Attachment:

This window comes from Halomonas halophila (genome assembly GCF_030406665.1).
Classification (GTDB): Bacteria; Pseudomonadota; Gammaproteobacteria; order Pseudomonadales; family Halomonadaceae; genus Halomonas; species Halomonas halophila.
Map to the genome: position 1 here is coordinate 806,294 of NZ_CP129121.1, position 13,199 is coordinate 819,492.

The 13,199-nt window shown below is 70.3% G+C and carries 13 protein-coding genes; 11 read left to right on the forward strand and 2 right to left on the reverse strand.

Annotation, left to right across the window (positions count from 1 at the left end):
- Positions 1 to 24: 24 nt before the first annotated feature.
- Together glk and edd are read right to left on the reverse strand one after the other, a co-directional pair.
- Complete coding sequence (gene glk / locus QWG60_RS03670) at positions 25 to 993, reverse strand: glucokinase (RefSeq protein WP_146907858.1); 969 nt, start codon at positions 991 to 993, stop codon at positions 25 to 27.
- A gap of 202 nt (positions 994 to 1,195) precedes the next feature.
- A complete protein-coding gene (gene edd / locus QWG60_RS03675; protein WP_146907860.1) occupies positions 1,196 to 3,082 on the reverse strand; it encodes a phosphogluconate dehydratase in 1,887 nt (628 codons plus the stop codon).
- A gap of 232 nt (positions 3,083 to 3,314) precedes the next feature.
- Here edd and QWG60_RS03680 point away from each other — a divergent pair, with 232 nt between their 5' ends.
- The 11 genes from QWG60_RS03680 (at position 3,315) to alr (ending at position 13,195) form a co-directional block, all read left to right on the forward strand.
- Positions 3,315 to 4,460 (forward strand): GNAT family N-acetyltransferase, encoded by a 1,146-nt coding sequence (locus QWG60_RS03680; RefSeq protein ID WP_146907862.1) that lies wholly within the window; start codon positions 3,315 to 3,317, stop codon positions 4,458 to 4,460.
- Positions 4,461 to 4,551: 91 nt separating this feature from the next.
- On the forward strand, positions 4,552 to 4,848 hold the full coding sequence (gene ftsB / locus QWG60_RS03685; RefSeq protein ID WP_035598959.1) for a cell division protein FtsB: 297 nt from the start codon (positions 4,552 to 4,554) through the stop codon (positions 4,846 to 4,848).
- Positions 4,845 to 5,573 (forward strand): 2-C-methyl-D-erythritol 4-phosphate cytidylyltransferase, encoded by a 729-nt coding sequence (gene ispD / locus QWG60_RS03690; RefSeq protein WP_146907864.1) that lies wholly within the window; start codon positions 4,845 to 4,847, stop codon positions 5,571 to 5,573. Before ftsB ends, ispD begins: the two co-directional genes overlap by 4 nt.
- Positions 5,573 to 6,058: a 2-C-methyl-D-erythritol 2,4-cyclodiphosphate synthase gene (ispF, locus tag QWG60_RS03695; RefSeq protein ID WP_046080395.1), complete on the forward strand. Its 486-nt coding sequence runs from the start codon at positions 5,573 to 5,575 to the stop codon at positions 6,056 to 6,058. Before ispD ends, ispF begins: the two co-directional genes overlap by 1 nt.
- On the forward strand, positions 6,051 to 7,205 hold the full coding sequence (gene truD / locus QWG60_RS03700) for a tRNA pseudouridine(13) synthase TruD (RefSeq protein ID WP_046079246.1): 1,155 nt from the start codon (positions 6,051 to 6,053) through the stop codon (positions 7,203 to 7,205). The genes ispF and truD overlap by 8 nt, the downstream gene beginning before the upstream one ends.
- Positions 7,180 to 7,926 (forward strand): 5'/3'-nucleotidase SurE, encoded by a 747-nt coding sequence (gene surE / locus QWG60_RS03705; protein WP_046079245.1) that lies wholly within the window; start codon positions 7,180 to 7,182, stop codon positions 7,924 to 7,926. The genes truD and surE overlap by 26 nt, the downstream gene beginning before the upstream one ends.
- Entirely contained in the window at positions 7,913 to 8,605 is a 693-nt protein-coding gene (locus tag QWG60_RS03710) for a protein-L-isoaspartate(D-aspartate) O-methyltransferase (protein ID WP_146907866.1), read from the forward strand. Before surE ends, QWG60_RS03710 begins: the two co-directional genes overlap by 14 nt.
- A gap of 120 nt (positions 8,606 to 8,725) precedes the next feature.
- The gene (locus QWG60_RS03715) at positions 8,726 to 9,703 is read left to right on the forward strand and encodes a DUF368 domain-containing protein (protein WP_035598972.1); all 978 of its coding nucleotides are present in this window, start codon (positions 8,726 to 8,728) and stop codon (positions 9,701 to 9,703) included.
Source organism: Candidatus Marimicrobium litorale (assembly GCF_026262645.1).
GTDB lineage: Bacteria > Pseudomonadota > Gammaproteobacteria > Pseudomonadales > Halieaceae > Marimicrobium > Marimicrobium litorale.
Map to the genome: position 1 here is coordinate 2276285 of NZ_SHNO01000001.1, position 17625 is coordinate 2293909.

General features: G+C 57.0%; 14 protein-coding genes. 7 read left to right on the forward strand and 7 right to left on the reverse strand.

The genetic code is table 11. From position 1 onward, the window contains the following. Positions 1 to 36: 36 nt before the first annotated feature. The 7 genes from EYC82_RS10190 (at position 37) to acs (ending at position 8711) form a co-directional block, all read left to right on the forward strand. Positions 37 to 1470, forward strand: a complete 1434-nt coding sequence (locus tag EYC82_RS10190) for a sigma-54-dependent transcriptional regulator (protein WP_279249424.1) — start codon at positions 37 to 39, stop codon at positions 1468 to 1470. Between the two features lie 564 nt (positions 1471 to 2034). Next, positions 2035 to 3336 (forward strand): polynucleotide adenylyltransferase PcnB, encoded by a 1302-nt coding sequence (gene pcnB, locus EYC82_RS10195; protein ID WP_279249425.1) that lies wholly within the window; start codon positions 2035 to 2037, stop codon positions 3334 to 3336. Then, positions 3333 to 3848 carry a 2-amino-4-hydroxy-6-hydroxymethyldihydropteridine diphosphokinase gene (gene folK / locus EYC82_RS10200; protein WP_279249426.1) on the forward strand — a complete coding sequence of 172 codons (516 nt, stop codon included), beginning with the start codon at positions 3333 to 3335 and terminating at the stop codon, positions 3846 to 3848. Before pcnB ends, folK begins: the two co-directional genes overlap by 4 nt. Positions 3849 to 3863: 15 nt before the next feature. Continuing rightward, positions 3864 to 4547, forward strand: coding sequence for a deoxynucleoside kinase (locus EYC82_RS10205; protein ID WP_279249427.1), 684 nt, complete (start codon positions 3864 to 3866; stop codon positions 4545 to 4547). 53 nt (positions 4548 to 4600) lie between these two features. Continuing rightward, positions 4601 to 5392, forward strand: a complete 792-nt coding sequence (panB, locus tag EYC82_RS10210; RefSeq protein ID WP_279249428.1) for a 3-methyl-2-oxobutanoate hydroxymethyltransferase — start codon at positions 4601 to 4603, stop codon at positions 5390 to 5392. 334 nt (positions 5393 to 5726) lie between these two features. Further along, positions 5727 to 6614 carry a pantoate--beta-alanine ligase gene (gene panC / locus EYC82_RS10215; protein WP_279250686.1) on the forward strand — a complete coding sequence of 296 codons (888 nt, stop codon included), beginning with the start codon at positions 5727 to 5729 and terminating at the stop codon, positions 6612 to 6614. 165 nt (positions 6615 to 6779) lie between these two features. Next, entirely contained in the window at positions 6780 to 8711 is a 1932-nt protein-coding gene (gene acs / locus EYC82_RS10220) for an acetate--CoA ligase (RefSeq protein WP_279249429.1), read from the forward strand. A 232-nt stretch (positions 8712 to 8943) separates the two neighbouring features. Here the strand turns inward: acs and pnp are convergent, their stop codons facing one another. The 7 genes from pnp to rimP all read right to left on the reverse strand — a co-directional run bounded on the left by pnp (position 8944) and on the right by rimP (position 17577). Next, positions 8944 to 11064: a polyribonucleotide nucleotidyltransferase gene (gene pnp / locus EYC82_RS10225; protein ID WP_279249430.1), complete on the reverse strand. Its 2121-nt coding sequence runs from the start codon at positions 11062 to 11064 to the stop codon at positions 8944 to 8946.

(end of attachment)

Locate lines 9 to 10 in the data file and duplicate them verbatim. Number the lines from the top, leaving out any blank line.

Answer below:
- A gap of 202 nt (positions 994 to 1,195) precedes the next feature.
- A complete protein-coding gene (gene edd / locus QWG60_RS03675; protein WP_146907860.1) occupies positions 1,196 to 3,082 on the reverse strand; it encodes a phosphogluconate dehydratase in 1,887 nt (628 codons plus the stop codon).